These days matching golf balls for a player’s swing speed is a huge part of dialing in the golfer’s equipment. Why does the hardness of a golf ball matter? Golf balls “compress” when struck with a golf club. The ball actually deforms or flattens, then springs back to shape. This springing plays a major role in the speed the ball bounces off the club face. Optimal compression equals optimal ball speed, which equals optimal distance.
Playing the wrong ball can be very detrimental to optimal distance. A golfer with a slow swing speed will not fully compress an overly hard ball, resulting in distance loss. A high swing speed golfer will lose distance hitting balls that are not hard enough to compress properly.
Okay Now What?
Now that we know why it is important to have the right compression, how do we figure out what compression our golf balls are? Up until now we have had to trust ball manufacturers to tell us how hard their golf balls are. Many ball companies offer “ball fitting,” where specialists analyze the golfer’s launch characteristics and match them with the proper ball. Naturally, each company tells the golfer their ball is the best for their swing.
Let’s measure our own balls!
In the old days golf ball compression was represented in basically three ball models: 80, 90, 100. 100 was for a high swing speed or “tour” player while 90 was for an average amateur. 80’s were good for senior or women. Modern golf balls vary far more in terms of softness; a much wider gap.
Enter ProCheck, a modern, compact golf ball compression testing device. Within seconds the user can test a ball and know if that ball is the right one in terms of hardness. Let’s take a look at the ProCheck in action.
In the photo above I’ve tested the Titleist AVX golf ball compression. It’s showing four bars in the LCD display, a medium firmness. According to ProCheck this number coincides with a swing speed of around 90mph.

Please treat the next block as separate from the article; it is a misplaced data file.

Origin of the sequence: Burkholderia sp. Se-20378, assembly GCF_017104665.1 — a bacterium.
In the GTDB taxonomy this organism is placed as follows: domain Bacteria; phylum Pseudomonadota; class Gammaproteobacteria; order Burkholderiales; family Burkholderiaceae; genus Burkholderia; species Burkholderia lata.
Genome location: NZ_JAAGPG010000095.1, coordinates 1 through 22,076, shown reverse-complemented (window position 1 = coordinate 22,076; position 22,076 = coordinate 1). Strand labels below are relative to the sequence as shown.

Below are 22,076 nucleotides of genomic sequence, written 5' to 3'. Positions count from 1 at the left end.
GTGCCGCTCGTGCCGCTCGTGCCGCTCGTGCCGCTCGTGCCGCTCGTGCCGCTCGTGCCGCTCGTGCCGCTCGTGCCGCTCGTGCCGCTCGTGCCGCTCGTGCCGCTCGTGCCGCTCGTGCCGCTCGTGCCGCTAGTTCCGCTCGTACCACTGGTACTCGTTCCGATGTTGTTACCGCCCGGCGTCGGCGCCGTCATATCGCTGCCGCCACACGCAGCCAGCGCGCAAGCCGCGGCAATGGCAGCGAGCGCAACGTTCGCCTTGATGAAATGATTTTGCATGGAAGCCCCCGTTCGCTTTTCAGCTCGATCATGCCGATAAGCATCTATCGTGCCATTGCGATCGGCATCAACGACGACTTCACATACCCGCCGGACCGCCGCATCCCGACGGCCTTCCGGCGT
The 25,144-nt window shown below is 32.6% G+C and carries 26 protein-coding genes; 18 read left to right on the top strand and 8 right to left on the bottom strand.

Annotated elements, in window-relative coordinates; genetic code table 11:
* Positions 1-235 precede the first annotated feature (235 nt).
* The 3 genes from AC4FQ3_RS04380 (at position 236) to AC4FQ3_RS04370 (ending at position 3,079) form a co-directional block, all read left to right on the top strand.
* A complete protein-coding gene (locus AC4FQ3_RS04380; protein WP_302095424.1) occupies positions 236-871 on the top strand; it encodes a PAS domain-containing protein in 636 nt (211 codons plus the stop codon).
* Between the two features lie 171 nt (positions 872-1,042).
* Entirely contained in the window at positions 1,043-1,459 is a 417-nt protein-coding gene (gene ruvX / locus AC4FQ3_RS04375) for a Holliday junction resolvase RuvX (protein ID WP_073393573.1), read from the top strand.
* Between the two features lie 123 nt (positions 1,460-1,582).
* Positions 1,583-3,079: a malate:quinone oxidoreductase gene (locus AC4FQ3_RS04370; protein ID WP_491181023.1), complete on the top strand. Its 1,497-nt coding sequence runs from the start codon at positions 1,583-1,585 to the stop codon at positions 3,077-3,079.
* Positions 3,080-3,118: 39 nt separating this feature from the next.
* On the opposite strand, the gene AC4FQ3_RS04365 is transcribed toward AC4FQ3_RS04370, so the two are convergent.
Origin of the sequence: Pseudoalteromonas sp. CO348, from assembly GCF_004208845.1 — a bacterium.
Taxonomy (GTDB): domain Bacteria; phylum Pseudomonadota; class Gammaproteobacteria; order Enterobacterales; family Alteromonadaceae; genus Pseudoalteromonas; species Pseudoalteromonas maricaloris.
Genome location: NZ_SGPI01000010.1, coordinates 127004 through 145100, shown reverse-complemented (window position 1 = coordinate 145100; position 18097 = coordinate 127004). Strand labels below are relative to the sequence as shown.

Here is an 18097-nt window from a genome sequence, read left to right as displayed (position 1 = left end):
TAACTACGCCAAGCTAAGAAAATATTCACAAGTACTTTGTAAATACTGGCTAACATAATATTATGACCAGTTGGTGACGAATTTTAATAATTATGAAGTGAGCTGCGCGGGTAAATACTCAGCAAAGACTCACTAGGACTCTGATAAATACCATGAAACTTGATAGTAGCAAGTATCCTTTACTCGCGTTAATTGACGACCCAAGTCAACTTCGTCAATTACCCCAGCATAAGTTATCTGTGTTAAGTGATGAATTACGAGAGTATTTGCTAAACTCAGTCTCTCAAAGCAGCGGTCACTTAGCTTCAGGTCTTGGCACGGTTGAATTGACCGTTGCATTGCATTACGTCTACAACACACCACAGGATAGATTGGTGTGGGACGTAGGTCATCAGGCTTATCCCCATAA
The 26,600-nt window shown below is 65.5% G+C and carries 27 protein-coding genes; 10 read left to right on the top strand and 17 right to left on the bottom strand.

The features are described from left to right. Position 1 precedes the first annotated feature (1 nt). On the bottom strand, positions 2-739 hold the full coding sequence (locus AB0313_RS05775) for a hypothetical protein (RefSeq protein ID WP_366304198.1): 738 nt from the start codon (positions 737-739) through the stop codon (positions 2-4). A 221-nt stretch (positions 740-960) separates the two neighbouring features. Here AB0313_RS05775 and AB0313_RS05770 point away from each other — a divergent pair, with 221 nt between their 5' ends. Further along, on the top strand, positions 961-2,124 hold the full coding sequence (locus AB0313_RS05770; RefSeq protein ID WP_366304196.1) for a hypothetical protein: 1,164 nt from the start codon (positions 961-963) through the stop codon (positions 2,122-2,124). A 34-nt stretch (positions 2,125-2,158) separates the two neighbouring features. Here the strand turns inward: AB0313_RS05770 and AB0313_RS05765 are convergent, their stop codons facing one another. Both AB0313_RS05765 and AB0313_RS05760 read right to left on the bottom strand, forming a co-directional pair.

In the photo above I’ve tested the Wilson Duo Soft golf ball compression. The Duo Soft is probably the softest compression ball on the market. According to ProCheck’s chart the optimal swing speed for this ball is 70mph or less.
Let’s look at a couple more.
In the picture above I’ve tested the Srixon Z-Star XV compression level. The XV is a hard ball, meant for higher swing speeds. Sure enough the ProCheck confirms this, showing the ball to be firm. ProCheck’s compression chart recommends a swing speed of about 110mph for this ball.
The photo above shows the 2018 Bridgestone Tour B XS ball compression as between soft and medium. Three bars translates to optimum swing speed of about 80mph.
Other Factors to Consider
Compression is not the only quality a golfer should be examining in a golf ball. While it is important for distance, other components of the ball construction are important for spin, feel, short game performance and so on.
The Procheck ($139) golf ball compression measurement device is a nice tool for golfers who really want to dial in their ball with the proper matching swing speed.
This is a really cool tool, though it seems a bit pricy.
Yes it isn’t cheap. But if you live by a course or deal with lots of used balls it could be very telling as to the quality of balls you are using.